For various reasons, many people have rejected or never been exposed to the master narratives that previously defined whole peoples and their cultures. Since portions of historical and cultural narratives can be life-draining and oppressive to some (especially minorities and outsiders), this can be a necessary and healthy step. However healthy or unhealthy it is to reject a master narrative, this still leaves a vacuum in our lives. And, nature abhors a vacuum. Even without a conscious decision, we will naturally fill that story-vacuum with another story or collection of stories.
Faith and Story
Within our religious lives, the word “faith” can have several different meanings (discussed more in-depth in a previous post). Primarily, the faith we espouse is a trusting relationship with God through Jesus Christ empowered by the Holy Spirit. Key to this relationship is the acceptance of a particular belief system (story, narrative) which answers the questions of who we are and what is the meaning of life, the universe, and everything. The answers to these questions together form your (personal) master narrative. And, a relationship with God (from a human perspective) is founded in the faith narrative we claim.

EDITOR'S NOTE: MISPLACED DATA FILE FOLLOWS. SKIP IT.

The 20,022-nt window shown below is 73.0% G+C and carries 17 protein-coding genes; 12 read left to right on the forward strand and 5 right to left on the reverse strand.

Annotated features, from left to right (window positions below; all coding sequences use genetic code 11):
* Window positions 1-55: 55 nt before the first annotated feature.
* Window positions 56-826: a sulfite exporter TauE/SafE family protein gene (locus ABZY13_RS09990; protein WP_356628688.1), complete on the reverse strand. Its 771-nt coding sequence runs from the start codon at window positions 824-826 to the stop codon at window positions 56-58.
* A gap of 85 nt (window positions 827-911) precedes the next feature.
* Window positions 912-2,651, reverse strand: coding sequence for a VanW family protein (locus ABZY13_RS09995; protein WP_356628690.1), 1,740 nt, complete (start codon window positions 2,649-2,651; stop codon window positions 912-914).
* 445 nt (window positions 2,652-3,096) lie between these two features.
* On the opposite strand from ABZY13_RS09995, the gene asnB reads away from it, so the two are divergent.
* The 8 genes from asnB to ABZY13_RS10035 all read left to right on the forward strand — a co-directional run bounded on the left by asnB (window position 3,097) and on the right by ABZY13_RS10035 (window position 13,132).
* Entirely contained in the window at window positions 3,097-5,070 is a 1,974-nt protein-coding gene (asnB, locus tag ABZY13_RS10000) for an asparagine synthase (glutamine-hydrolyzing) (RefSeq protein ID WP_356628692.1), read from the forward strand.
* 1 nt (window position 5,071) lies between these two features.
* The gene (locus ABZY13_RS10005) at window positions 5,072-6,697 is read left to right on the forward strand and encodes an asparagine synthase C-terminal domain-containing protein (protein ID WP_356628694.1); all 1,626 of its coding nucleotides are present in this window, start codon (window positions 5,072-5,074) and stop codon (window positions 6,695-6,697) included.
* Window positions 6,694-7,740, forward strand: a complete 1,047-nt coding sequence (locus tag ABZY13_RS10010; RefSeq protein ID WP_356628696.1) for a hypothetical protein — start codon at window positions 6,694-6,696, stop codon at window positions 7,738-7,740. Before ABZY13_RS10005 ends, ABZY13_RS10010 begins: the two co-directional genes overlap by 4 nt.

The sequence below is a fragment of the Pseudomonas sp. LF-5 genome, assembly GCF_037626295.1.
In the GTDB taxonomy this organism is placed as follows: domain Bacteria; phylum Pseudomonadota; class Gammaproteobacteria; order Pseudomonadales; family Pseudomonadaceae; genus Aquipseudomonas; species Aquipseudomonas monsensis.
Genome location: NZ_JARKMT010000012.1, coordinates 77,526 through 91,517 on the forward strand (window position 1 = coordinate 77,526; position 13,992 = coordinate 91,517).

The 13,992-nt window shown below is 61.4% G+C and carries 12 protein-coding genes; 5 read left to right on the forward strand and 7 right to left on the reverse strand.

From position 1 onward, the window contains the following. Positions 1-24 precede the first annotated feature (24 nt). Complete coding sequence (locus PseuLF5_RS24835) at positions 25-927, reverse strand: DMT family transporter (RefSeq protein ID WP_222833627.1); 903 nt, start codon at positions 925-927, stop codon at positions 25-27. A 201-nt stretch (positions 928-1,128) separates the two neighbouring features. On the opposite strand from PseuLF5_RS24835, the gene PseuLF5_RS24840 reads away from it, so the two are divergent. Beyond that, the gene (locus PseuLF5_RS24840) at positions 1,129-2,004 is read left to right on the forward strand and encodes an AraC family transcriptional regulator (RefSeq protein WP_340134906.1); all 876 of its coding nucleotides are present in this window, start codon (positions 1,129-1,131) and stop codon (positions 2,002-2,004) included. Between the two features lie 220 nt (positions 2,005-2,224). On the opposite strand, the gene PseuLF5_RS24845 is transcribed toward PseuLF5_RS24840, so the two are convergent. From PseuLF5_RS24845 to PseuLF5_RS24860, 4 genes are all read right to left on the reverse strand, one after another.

Returning to the topic of faith formation that this blog is based on, we can see that our goal in the church is to share a particular story, the story of God revealed most fully in Jesus Christ. It is, therefore, our job as faith formation leaders not so much to teach facts but to tell the engaging stories that together form the overarching story of God. We then can teach participants how to see their lives in God’s story and to tell their own stories. Because a well-told story can change your life.
God’s blessings on your holy work!
Gregory Rawn, Publisher
*Any generalizations are false when we try to make them a rule or expectation for every member of the group under discussion. As we know too well, not every Christian believes the same things, no matter how small of a group you are talking about. This means (in my usage, at least) that there are actually many different versions of a particular master narrative. Sometimes it is most accurate or helpful to look closely at these different versions and sometimes it is acceptable to discuss the more general “master” narrative as a single story.
High-quality tools make faith formation easier! Check out our resources for all ages on the Narrative Lectionary, as well as elementary-age worship education, cross+generational confirmation, and even special orders.